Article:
Customers often note the area above their fireplace gets very hot, and want to know whether this is normal and if it’s safe. It’s true – newer fireplace designs are eliminating the traditional louvers (the slats that help improve airflow) in favour of a cleaner look and bigger glass face. This creates a new dynamic where the flow of heat slows down around the fireplace – which means there is potential for it to feel hotter above the unit. It’s important to note though, that fireplace efficiencies are much greater than ever before, and with the removal of the louvers, you can see why this heat flow pattern is normal for many newer units.
Fireplace manufacturers are very aware of the dynamics of heat flow around their units, and the industry has very high testing standards to ensure all designs can be safely enjoyed. When they create a product, they ensure their instructions are clear about how installation and maintenance must be done for it to be safe. This means that as long as the manufacturer’s instructions are followed, your fireplace will be safe.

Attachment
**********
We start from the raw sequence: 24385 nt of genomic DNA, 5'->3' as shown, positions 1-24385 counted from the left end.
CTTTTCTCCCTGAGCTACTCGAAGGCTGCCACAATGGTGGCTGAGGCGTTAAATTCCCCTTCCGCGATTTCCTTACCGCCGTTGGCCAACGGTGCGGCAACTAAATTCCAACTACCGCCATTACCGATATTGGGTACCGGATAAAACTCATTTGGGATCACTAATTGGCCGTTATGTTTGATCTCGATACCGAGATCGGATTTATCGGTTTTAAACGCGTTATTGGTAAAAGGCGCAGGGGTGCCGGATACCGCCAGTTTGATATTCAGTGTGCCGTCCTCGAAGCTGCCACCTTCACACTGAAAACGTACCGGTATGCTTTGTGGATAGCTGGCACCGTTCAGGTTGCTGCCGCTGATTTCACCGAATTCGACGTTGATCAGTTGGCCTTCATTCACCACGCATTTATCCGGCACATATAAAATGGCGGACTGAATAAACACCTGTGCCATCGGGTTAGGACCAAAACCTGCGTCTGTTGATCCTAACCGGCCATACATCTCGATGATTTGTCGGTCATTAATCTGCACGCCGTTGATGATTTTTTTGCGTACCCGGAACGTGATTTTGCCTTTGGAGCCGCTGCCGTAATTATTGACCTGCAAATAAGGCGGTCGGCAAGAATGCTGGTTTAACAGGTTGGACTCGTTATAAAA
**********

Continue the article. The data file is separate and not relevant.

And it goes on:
Design and Installation Requirements
When shopping for a new fireplace, it is extremely important to speak with someone who understands the dynamics of newer fireplaces and knows the product manufacturer’s manual well in order to create a safe fireplace in your home. This includes not only the installation and ongoing maintenance of your fireplace, but the overall design and construction of the fireplace area – including integration with home builders or renovators as well as interior designers. For example, one of the common newer requirements is the use of non-combustible framing materials, and in some cases, surrounding finish work. Communication and knowledge among all parties are key to creating not just a beautiful fireplace, but a safe one as well.
If you have questions about an existing unit or want more information about your fireplace, contact a Hearth + Home fireplace specialist today.
– Jason Meyer